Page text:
Should a Murder Witness's ID Be Kept Secret?

Have you ever heard the saying "snitches get stitches and end up in ditches"? Pretty harsh, but the innuendo around this statement is that tattletales will suffer consequences. So when it comes to public safety and crime — say, witnessing a murder — how do citizens helping to achieve justice by serving as a witness stay protected? 

A plan to give witnesses to murders and high crimes more protection in the state of Florida is currently fighting its way through the Senate. Two weeks ago, House members gave an identical proposal unanimous approval. Earlier this week, the Senate Criminal Justice Committee passed the Floridian bill on a 4-3 vote. 

If passed, the measure would, keep murder witnesses' identities confidential; exempting them from mention in public records for a total of up to two years after the crime. 

Today, State Rep. Cynthia Stafford detailed to us why this witness protection bill is needed. She mentioned that the same measures of protection are given to sexual abuse victims and adolescents, so why shouldn't vital witnesses to high crimes be afforded the same rights? 

The proposal is thought to also assist law enforcement in obtaining witnesses by offering the exemption from Florida's public records law. Are there people who aren't coming forward out of fear of retaliation? Would these extra steps of protection entice them to speak up?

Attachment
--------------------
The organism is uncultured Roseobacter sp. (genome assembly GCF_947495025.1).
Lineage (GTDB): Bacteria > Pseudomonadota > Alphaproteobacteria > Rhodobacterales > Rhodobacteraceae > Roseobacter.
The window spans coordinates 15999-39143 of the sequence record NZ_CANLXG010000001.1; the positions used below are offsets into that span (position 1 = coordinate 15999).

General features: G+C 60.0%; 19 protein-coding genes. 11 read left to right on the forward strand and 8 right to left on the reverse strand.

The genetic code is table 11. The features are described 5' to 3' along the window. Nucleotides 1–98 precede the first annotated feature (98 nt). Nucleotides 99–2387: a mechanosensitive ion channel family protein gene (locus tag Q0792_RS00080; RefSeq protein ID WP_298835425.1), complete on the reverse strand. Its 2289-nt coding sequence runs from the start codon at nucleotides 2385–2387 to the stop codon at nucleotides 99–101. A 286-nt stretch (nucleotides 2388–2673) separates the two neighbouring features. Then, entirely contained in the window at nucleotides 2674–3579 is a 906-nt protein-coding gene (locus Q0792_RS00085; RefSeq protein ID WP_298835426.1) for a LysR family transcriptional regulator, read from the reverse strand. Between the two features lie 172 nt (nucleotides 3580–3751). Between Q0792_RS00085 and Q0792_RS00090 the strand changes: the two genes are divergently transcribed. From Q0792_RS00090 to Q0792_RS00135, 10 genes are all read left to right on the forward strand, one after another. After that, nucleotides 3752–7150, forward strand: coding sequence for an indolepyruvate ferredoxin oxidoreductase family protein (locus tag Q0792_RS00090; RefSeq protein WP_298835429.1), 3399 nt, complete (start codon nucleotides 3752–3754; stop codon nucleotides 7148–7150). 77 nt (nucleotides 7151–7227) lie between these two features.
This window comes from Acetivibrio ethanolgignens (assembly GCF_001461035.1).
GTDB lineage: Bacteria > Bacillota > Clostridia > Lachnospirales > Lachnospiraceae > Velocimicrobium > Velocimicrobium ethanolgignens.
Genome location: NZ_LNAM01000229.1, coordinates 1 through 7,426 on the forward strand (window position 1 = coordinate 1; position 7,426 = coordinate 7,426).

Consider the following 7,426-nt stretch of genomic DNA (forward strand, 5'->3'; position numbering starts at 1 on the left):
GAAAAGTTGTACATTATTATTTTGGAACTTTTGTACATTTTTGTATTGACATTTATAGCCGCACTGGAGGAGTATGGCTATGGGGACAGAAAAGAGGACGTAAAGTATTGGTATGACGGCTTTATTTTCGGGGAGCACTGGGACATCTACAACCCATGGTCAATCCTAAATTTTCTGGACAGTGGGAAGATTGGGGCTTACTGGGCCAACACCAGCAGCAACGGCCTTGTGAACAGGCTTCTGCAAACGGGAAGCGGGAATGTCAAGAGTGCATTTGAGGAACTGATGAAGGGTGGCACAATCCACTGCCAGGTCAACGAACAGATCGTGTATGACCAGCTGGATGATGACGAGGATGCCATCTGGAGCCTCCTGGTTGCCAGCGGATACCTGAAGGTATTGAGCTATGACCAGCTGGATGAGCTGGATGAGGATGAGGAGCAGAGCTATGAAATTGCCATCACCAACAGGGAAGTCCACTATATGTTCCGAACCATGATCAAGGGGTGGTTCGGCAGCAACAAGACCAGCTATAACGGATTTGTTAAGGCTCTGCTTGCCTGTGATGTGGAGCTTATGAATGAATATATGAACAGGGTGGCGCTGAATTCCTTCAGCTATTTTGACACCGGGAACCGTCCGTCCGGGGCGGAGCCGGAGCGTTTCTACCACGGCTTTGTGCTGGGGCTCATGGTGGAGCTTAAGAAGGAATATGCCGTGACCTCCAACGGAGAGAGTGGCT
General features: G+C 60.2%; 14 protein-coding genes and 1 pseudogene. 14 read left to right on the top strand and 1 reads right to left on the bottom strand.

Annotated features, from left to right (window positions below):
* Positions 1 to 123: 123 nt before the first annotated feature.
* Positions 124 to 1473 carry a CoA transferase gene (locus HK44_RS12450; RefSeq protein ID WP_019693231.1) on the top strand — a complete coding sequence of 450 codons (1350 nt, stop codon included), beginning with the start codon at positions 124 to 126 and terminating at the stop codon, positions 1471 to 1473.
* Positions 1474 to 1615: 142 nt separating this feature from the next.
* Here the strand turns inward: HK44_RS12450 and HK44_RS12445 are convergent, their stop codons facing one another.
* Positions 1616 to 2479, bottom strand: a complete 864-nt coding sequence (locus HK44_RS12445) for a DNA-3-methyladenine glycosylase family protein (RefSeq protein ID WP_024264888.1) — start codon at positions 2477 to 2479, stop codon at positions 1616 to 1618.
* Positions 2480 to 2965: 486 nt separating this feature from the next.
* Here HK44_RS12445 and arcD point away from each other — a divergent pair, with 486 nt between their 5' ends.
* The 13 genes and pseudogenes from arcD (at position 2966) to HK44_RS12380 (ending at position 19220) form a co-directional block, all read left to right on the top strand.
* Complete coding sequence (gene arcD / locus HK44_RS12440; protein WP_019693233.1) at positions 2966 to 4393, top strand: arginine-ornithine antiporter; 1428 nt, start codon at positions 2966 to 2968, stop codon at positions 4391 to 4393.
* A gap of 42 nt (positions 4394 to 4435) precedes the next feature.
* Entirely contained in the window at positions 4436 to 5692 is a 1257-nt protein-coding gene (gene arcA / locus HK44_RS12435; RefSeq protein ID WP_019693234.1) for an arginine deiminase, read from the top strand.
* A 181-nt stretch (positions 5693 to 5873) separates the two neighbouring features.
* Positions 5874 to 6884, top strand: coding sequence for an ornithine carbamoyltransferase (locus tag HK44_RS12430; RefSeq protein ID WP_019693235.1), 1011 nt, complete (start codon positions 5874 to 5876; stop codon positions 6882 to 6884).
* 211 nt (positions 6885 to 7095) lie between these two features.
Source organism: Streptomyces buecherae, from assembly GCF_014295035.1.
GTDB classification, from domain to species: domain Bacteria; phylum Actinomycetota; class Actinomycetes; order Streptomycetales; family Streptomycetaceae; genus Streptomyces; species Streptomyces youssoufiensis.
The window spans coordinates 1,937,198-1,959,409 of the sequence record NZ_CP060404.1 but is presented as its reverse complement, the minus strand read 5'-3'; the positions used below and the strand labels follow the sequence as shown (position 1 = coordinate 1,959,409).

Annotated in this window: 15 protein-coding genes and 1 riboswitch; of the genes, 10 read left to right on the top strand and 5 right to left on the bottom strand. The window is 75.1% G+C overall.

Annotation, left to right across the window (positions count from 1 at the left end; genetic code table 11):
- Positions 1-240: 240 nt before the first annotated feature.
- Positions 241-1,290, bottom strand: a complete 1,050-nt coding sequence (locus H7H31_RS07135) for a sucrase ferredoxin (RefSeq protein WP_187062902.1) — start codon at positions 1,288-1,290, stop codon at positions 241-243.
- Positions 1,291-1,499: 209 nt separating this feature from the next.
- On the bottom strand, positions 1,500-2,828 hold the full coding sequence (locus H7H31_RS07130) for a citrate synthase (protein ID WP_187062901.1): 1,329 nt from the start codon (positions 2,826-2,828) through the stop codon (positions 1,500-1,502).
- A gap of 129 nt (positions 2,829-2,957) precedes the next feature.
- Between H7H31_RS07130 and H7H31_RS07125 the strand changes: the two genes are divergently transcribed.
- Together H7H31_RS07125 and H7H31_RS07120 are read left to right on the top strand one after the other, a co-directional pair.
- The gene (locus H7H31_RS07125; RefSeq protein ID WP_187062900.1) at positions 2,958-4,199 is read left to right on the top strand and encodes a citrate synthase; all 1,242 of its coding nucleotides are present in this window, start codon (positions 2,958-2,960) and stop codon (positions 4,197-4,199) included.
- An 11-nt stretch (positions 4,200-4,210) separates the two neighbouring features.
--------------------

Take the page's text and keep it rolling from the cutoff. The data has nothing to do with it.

State Representative Cynthia Stafford and Fernand discuss whether snitches really do get stitches and what the Florida legislature is doing to protect witnesses in murder trials. They also touched upon the subject of gun control. Listen here!

In all honesty, it is challenging to answer some of these questions. In fact, several committee members are questioning whether the proposal offers the protection it intends because due to the fact that their identities would still be shared with the defendant’s attorney and eventually released after court proceedings begin. 

What do you think? Should this Florida bill be passed? Will these new protections assist law enforcement officers and keep witnesses safe? Take the poll above and post your comments below!

Sponsored Content

Sponsored Content